No Tricks, Some Treats, All Fun: Top 5 Fall Activities for Toddlers
Here are our top five fall fun activities for toddlers.
Here are our top five fall fun activities for toddlers. No tricks, we promise!
Apple Taste-Off. Choose 3-4 different kinds of apples. Let your child look at each. Describe it together: the color (red, yellow, green, spotted), the texture (smooth, bumpy), the size (big or small), the taste (sweet or sour, yummy or not). Offer your child a slice of each and see which they prefer.
Ghost Painting. Get some unscented foam shaving cream. Spray a little “ghost foam” onto a cookie sheet and let your toddler spread it around with their fingers or a spoon. Talk about how it feels on their fingers. Describe what your child is drawing—circles, lines, scribbles. (Supervise carefully and put shaving cream away when you’re done.)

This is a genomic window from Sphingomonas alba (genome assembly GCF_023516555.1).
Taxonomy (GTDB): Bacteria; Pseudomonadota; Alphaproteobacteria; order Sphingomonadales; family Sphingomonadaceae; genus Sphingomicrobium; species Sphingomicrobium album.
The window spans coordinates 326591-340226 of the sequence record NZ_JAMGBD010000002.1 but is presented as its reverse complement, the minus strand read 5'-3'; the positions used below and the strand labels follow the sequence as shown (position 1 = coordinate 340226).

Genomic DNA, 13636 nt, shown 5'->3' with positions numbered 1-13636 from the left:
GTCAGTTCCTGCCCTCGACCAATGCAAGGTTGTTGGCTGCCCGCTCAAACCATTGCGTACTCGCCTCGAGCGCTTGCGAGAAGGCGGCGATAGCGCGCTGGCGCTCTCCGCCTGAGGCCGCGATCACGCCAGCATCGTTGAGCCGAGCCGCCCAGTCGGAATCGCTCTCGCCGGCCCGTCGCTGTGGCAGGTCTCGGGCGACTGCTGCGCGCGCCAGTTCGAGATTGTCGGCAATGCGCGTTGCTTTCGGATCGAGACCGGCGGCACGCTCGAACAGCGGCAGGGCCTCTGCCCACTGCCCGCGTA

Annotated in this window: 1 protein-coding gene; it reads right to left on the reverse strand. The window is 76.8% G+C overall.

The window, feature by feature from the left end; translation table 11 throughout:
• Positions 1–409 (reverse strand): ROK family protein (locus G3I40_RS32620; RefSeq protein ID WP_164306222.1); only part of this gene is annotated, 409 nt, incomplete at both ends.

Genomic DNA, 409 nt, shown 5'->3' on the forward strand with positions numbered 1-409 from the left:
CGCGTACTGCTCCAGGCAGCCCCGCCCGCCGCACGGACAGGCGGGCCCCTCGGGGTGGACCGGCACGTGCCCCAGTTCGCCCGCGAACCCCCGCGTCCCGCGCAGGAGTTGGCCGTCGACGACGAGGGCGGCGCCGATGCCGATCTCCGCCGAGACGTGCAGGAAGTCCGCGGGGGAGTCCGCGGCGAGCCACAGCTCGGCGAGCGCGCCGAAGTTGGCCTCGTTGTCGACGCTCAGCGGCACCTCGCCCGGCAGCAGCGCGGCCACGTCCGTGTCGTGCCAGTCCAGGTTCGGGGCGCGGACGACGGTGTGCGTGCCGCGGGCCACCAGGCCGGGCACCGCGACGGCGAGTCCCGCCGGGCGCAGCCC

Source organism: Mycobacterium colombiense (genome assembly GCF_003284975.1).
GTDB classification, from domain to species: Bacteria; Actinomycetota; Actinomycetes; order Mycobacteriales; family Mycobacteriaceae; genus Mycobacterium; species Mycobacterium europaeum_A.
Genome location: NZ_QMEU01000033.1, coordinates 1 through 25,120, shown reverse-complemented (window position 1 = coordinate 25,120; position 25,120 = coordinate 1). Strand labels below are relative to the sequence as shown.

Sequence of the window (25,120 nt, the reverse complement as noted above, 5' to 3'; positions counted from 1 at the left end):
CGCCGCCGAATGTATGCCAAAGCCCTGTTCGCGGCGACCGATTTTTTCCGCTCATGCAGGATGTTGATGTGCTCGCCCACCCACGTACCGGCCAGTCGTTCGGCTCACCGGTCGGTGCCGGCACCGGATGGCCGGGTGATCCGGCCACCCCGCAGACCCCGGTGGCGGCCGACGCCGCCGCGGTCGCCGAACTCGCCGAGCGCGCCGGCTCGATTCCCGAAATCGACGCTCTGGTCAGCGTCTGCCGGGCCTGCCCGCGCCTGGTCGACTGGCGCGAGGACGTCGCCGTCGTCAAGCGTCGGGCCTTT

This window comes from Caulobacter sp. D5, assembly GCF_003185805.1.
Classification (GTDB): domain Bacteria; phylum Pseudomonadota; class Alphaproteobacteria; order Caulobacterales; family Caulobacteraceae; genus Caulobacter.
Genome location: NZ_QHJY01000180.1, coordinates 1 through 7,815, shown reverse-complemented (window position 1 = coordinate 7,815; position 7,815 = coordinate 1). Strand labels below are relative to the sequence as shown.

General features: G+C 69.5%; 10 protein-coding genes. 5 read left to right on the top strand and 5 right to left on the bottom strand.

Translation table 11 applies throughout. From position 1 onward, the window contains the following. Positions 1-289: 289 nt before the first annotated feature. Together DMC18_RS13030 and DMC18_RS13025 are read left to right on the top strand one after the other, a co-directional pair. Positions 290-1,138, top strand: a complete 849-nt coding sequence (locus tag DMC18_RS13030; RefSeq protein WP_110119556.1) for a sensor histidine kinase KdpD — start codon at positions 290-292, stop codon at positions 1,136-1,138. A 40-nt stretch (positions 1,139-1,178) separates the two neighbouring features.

Fall Sensory Bin. Sandbox season may be over, but fall is perfect for sensory fun. Fill a cardboard box or plastic bin with fall leaves, a small pumpkin or two, pine cones, and other fall items like dried corn. Give your child scoops, spoons, and plastic cups and bowls to stir, pour, and transfer these materials. (Supervise carefully and put bin away when you are done playing.)
Seek-a-Treat. While many of us may not be hitting the streets on Halloween, your little one can still get in the spooky spirit. In different rooms of your house, place a small plastic bowl with a treat or two for your child to find. As you walk through together, help your child discover the treats and practice the “trick or treat” back-and-forth exchange.
Ghostbusters! Cut out 8-10 ghost shapes (about 6-12 inches long) from scrap paper. Place these outside at the park or even inside, all around the house. (For two-year-olds, make sure the ghosts are not completely hidden.) Give your toddler a bag and ask them to go find some ghosts! Make it a fun physical activity as the two of you chase down the ghosts and add them to the bag. When you’re done, count how many ghosts you found together.
About Baby Steps
This article was featured in Baby Steps, a ZERO TO THREE newsletter for parents and caregivers. Each issue offers science-based information on a topic of interest to parents and caregivers of young children—from sleep to challenging behaviors, and everything in between.